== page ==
Accessors.jl is build around so called lenses. A Lens allows to access or replace deeply nested parts of complicated objects.


julia> using Accessors

julia> struct T;a;b; end

julia> obj = T("AA", "BB");

julia> lens = @optic _.a
(@optic _.a)

julia> lens(obj)

julia> set(obj, lens, 2)
T(2, "BB")

julia> obj # the object was not mutated, instead an updated copy was created
T("AA", "BB")

julia> modify(lowercase, obj, lens)
T("aa", "BB")

Lenses can also be constructed directly and composed with opcompose, , or (note reverse order).

julia> using Accessors

julia> v = (a = 1:3, )
(a = 1:3,)

julia> l = opcompose(PropertyLens(:a), IndexLens(1))
(@optic _.a[1])

julia> l ≡ @optic _.a[1]   # equivalent to macro form

julia> l(v)

julia> set(v, l, 3)
(a = [3, 2, 3],)


Implementing lenses is straight forward. They can be of any type and just need to implement the following interface:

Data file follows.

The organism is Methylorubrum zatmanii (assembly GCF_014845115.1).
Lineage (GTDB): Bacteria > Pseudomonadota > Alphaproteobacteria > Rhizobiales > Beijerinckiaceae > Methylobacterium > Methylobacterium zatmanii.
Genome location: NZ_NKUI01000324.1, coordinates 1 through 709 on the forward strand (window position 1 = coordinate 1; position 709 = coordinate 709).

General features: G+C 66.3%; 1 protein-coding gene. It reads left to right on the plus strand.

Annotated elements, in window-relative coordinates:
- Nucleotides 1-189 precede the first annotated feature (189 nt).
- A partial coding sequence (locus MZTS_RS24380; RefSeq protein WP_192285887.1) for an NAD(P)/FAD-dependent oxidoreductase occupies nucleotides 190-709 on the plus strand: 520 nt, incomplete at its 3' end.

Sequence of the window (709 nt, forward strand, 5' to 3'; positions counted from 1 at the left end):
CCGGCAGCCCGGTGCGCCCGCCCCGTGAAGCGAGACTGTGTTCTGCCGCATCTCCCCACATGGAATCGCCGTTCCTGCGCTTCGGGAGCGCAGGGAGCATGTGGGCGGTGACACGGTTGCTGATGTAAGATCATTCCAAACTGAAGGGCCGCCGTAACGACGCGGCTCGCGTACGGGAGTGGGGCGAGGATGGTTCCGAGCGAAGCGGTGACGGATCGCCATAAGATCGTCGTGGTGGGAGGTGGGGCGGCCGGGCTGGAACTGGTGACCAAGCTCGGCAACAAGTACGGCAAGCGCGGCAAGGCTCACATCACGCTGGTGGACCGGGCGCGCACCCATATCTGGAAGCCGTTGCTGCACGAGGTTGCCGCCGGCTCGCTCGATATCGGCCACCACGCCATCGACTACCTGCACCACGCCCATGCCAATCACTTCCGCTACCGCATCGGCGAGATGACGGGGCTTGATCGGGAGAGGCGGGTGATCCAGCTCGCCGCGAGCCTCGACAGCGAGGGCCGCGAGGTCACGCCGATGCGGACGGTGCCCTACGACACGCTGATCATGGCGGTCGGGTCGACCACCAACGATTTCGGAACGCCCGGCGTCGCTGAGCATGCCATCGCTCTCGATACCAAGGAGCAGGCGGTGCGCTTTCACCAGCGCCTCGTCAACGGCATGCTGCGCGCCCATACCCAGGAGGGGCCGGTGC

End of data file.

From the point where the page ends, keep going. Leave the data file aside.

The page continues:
• Accessors.set(obj, lens, val)
  • lens(obj)

These must be pure functions, that satisfy the three lens laws:

@assert lens(set(obj, lens, val)) ≅ val
        # You get what you set.
@assert set(obj, lens, lens(obj)) ≅ obj
        # Setting what was already there changes nothing.
@assert set(set(obj, lens, val1), lens, val2) ≅ set(obj, lens, val2)
        # The last set wins.

Here is an appropriate notion of equality or an approximation of it. In most contexts this is simply ==. But in some contexts it might be ===, , isequal or something else instead. For instance == does not work in Float64 context, because get(set(obj, lens, NaN), lens) == NaN can never hold. Instead isequal or ≅(x::Float64, y::Float64) = isequal(x,y) | x ≈ y are possible alternatives.

See also @optic, set, modify.